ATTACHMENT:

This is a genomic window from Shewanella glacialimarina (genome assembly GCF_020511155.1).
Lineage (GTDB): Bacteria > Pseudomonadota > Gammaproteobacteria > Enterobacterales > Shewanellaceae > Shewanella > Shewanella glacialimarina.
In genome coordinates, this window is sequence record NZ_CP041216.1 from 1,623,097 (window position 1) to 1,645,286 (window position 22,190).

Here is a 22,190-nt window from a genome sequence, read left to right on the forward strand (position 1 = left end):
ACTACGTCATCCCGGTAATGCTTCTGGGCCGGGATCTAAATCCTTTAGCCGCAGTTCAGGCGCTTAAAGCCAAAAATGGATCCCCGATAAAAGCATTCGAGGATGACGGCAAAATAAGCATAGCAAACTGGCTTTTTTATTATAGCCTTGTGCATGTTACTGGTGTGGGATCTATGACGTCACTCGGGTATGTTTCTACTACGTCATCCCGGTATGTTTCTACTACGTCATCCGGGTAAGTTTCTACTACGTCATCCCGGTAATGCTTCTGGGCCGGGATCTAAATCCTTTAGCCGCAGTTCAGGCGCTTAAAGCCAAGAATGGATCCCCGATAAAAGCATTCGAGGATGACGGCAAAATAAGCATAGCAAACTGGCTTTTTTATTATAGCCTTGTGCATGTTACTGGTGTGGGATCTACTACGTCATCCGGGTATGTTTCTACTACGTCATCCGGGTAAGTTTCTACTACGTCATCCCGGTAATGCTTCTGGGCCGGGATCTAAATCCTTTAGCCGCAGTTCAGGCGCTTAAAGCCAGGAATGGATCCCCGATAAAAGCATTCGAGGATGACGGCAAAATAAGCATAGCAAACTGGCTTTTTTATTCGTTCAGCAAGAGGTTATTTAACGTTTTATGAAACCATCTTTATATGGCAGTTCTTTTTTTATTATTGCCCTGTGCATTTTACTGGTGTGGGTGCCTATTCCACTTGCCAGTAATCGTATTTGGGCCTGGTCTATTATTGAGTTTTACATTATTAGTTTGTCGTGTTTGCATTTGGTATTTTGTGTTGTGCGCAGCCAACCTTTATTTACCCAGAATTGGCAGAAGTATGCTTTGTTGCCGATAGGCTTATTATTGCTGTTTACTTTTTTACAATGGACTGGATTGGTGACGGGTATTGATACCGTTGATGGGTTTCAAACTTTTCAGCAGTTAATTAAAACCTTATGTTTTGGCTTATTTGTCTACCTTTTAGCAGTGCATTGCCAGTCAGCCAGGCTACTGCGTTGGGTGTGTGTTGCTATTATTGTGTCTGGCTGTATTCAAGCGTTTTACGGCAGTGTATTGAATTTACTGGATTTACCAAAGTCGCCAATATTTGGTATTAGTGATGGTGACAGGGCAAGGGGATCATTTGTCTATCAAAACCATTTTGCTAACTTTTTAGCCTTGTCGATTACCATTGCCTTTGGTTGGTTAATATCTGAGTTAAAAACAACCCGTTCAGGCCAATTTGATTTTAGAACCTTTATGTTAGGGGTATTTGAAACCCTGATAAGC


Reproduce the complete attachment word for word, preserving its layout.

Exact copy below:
This is a genomic window from Shewanella glacialimarina (genome assembly GCF_020511155.1).
Lineage (GTDB): Bacteria > Pseudomonadota > Gammaproteobacteria > Enterobacterales > Shewanellaceae > Shewanella > Shewanella glacialimarina.
In genome coordinates, this window is sequence record NZ_CP041216.1 from 1,623,097 (window position 1) to 1,645,286 (window position 22,190).

Here is a 22,190-nt window from a genome sequence, read left to right on the forward strand (position 1 = left end):
ACTACGTCATCCCGGTAATGCTTCTGGGCCGGGATCTAAATCCTTTAGCCGCAGTTCAGGCGCTTAAAGCCAAAAATGGATCCCCGATAAAAGCATTCGAGGATGACGGCAAAATAAGCATAGCAAACTGGCTTTTTTATTATAGCCTTGTGCATGTTACTGGTGTGGGATCTATGACGTCACTCGGGTATGTTTCTACTACGTCATCCCGGTATGTTTCTACTACGTCATCCGGGTAAGTTTCTACTACGTCATCCCGGTAATGCTTCTGGGCCGGGATCTAAATCCTTTAGCCGCAGTTCAGGCGCTTAAAGCCAAGAATGGATCCCCGATAAAAGCATTCGAGGATGACGGCAAAATAAGCATAGCAAACTGGCTTTTTTATTATAGCCTTGTGCATGTTACTGGTGTGGGATCTACTACGTCATCCGGGTATGTTTCTACTACGTCATCCGGGTAAGTTTCTACTACGTCATCCCGGTAATGCTTCTGGGCCGGGATCTAAATCCTTTAGCCGCAGTTCAGGCGCTTAAAGCCAGGAATGGATCCCCGATAAAAGCATTCGAGGATGACGGCAAAATAAGCATAGCAAACTGGCTTTTTTATTCGTTCAGCAAGAGGTTATTTAACGTTTTATGAAACCATCTTTATATGGCAGTTCTTTTTTTATTATTGCCCTGTGCATTTTACTGGTGTGGGTGCCTATTCCACTTGCCAGTAATCGTATTTGGGCCTGGTCTATTATTGAGTTTTACATTATTAGTTTGTCGTGTTTGCATTTGGTATTTTGTGTTGTGCGCAGCCAACCTTTATTTACCCAGAATTGGCAGAAGTATGCTTTGTTGCCGATAGGCTTATTATTGCTGTTTACTTTTTTACAATGGACTGGATTGGTGACGGGTATTGATACCGTTGATGGGTTTCAAACTTTTCAGCAGTTAATTAAAACCTTATGTTTTGGCTTATTTGTCTACCTTTTAGCAGTGCATTGCCAGTCAGCCAGGCTACTGCGTTGGGTGTGTGTTGCTATTATTGTGTCTGGCTGTATTCAAGCGTTTTACGGCAGTGTATTGAATTTACTGGATTTACCAAAGTCGCCAATATTTGGTATTAGTGATGGTGACAGGGCAAGGGGATCATTTGTCTATCAAAACCATTTTGCTAACTTTTTAGCCTTGTCGATTACCATTGCCTTTGGTTGGTTAATATCTGAGTTAAAAACAACCCGTTCAGGCCAATTTGATTTTAGAACCTTTATGTTAGGGGTATTTGAAACCCTGATAAGC